Summing up, although the content of Hg in the studied DS was lower than that reported in most of the literature and did not exceed the permissible maximum content prescribed by law, it should be emphasized that since Hg is a toxic element, any amount of it may be harmful to health. During the production of DS, strict procedures for obtaining raw materials from crops controlled in terms of environmental pollution, including soil, as well as procedures for cleaning plant materials and eliminating the risk of contamination of the final product at all stages should be implemented.


DS containing ingredients of plant origin are mostly safe in terms of Hg content, but it should be stressed that Hg is a highly toxic element, and its long-term use may pose a health hazard. This is especially dangerous in the case of chronically ill people who use several DS at the same time. Consumers and pharmacists should pay attention to the origin of DS and the recommended number of tablets taken during the day, as in some cases, higher doses can lead to increased exposure to Hg. In addition, there is a recognized need for DS to be tested for quality and safety before being placed on the market.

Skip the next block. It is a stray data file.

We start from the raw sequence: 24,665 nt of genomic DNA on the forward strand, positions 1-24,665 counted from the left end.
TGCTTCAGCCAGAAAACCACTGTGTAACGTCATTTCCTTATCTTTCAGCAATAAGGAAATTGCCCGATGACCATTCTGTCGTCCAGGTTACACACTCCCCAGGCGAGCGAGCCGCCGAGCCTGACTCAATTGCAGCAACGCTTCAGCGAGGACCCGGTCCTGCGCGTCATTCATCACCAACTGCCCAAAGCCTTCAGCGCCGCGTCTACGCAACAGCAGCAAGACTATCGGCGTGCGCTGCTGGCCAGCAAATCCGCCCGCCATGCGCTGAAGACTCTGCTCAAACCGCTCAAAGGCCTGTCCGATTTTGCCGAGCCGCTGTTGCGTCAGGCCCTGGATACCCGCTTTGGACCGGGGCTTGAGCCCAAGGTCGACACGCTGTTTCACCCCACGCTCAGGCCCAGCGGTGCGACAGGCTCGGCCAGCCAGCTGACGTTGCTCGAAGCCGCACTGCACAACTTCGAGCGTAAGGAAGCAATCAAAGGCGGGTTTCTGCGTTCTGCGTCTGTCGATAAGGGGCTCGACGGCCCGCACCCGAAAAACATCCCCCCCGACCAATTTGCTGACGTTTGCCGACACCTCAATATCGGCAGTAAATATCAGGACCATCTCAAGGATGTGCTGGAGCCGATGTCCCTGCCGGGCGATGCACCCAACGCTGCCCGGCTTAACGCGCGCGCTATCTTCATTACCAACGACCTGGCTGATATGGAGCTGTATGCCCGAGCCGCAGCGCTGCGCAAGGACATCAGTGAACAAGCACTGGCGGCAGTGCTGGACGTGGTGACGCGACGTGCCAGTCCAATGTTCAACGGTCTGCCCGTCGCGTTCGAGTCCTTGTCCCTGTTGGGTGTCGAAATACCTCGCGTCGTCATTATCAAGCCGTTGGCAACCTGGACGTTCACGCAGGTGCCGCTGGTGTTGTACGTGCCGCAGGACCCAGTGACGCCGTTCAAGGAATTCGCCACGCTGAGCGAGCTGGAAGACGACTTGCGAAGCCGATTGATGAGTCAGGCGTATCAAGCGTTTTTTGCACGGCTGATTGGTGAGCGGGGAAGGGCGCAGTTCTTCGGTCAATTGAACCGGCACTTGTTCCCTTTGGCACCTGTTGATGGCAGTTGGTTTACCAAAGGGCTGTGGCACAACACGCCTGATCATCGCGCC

Data Availability Statement

The results of the research carried out may be available from the authors. Requests to access the datasets should be directed to

Author Contributions

Conceptualization, KS, RM-Ż, and AP-J; methodology, AP-J and KS; software, AP-J, AM, DA, MI, MG, and JB; formal analysis, AP-J, KS, and RM-Ż; data curation, DA, MI, AM, MG, JB, and AP-J; writing—original draft preparation, AP-J, MG, and JB; writing—review and editing, KS and RM-Ż; visualization, AP-J; and supervision, KS and RM-Ż.


This study was funded by the Medical University of BiaÅ,ystok, SUB/2/NN/20/001/2216.

Conflict of Interest

The authors declare that the research was conducted in the absence of any commercial or financial relationships that could be construed as a potential conflict of interest.

Publisher’s Note